Without discussing whether or not craftsmanship is a gender-specific term, and disregarding any etymological arguments one way or the other, could you suggest a synonym that is less likely to be inferred as having a gender-specific connotation?

I believe that such a phrasing of the question would have had a greater chance of garnering the desired responses, and might have pre-emptively disarmed some of the commentary we have seen.

  • 2
    Your perspective is refreshingly balanced. Thanks for not contributing to the take-sides mentality.
    – Daniel
    Nov 9 '14 at 1:56
  • 3
    Excellent analysis. Forgive the effusiveness, but I think it's great to have your voice here.
    – John Y
    Nov 9 '14 at 21:14
  • Wow, you're actually taking time out to understand another person's mindset. Holy crap, we have the beginnings of understanding each other. Apr 10 '15 at 4:35
  • "a disproportionate response that could not have been made by an objective individual." The only reason to have the question is a belief that the word is, as they say, "problematic". To ask, in a public space, "what is a gender neutral alternative to X?" is inherently to charge that one thinks X is not gender neutral, contra the margarine analogy. Which, in turn, is inherently a moral value claim that X needs to be changed for the benefit of society - because you wouldn't want to not be "gender neutral", right? Dec 19 '21 at 17:55
  • @KarlKnechtel I think that's one valid interpretation, yes. Although I'm not sure I agree that you wouldn't want a word to not be gender neutral. There's nothing inherently wrong with gendered words, at least not that I'm aware of. Maybe I've missed your point?
    – quant
    Dec 21 '21 at 3:44
  • The rhetoric "because you wouldn't want to not X, right?" is intended to connote a particular sort of political pressure. My claim is that such pressure was commonly exerted on the Internet in 2014 and is still an important phenomenon today. I happen to value freedom of speech and the English language both very highly, and as such I am extremely averse to what I perceive as attempts to impose artificial changes to the latter. Dec 21 '21 at 15:54
  • 1
    @KarlKnechtel I think one of the challenges of creating constructive dialog in a community like this (or any community, really) is to be able to compartmentalise and remain focused. I personally didn't take any implied political pressure from the question, but if anyone felt it was implied I think the correct response would have been to ignore it in the answer and correct the bias in the question.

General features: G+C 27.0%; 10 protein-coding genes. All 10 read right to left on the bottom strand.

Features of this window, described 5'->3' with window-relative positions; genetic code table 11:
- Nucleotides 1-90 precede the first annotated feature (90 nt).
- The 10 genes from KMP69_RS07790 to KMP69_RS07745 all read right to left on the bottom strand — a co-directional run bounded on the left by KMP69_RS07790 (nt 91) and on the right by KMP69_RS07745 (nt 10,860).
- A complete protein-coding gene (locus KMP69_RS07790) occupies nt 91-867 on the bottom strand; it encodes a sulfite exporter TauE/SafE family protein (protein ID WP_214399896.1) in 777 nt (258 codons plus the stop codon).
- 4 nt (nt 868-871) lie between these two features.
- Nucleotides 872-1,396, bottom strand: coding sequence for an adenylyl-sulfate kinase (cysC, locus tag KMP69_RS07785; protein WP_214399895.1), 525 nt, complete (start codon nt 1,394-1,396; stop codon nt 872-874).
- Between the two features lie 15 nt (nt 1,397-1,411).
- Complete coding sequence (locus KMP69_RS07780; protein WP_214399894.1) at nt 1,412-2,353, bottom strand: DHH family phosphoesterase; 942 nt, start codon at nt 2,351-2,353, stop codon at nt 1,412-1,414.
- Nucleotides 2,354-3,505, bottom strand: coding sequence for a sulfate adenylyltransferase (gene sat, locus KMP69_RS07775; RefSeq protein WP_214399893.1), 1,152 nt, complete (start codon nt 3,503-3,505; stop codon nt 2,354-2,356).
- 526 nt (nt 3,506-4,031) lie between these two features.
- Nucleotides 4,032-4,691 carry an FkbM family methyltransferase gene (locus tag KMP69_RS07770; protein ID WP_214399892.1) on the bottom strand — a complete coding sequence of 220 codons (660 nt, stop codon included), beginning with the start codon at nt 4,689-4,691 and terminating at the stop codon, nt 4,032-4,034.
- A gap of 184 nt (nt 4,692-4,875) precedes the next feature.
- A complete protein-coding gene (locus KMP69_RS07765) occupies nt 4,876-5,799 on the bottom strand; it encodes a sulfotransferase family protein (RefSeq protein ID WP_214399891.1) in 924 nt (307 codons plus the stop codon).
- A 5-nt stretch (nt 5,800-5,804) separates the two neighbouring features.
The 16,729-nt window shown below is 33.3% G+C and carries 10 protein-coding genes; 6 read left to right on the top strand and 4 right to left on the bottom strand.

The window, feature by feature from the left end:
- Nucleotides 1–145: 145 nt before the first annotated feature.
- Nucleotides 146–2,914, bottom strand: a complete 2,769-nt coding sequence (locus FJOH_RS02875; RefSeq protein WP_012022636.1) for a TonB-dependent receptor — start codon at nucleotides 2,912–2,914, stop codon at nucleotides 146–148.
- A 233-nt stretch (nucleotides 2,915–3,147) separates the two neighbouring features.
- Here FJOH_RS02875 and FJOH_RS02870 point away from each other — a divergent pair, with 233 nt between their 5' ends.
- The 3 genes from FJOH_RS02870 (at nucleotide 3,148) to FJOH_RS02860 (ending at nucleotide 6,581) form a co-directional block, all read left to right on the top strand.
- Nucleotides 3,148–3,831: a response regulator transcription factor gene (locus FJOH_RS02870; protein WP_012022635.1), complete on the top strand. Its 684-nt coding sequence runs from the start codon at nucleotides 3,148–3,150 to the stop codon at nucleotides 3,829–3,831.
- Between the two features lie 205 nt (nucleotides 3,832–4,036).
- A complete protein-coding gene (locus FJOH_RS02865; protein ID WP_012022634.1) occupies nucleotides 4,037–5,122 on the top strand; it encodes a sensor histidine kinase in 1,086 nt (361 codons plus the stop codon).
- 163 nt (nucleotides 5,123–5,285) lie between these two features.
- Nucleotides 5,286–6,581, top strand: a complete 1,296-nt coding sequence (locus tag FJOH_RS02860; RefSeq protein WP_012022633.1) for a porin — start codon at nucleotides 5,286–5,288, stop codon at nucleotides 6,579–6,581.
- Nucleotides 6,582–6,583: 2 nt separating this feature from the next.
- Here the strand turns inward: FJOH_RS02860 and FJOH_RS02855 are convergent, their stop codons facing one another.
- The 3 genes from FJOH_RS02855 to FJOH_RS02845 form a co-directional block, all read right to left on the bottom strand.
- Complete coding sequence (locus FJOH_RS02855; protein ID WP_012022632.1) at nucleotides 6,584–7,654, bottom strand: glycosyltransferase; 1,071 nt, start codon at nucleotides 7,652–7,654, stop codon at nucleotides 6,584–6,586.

– quant
    Dec 21 '21 at 23:01
  • ... or at least, addressing the substance of the question and the political agenda separately.
    – quant
    Dec 21 '21 at 23:14
  • My argument is that the question cannot be asked without bias. The point of asking such a question is to express the bias I describe, and "the bias in the question" comes from its fundamental premise. People who don't have that bias, don't have an interest in having questions of that sort answered - because they necessarily understand that there isn't a problem with the word. No words following this pattern were ever biased, and society as a whole was wrong to try to correct them in the first place - in the early 90s just as in the mid 10s. Dec 22 '21 at 19:11
  • Sorry you've lost me. I don't understand how a question about a word is necessarily biased. If you're trying to say that the original word is gender neutral already, then that's a perfectly valid answer. If someone had asked for a gender neutral word for "king" would your response be different?
    – quant
    Dec 24 '21 at 0:00

Strong community support for a bad answer; why?

Because it was a bad question; at least poorly worded. And for whatever reason users decided to upvote the throw this in your face answer instead of downvoting the question or suggesting an edit. Don't y'all get so pissed when your next question is "Closed because it's unclear what you're asking". This is the result of moderator failure and a community bandwagon event; when the cat's away...

I agree with (TLDR- whoever said it) that the OQ should be deleted or fixed as I have also suggested in a comment there: (It is an embarrassment to SE)

This entire page is garbage until the question is altered to ask whether or not 'craftsmanship' is gender-neutral, or unless changed into a single word request and thereby deleting answers that don't provide one; cleaning up this non-applicable NOISE.


As I already pointed out on the question, the situation is extremely simple:

(1) undeniably, each of the five sentences in the answer at hand, is just a political rant against "non-sexed language".

Note that, and this isn't relevant, I personally am completely opposed to the 'non-sexed-language' movement!!!!!! But the situation couldn't be simpler. "Given" the 'non-sexed-language' movement, the question asks a very specific, technical, clear question about a particular word.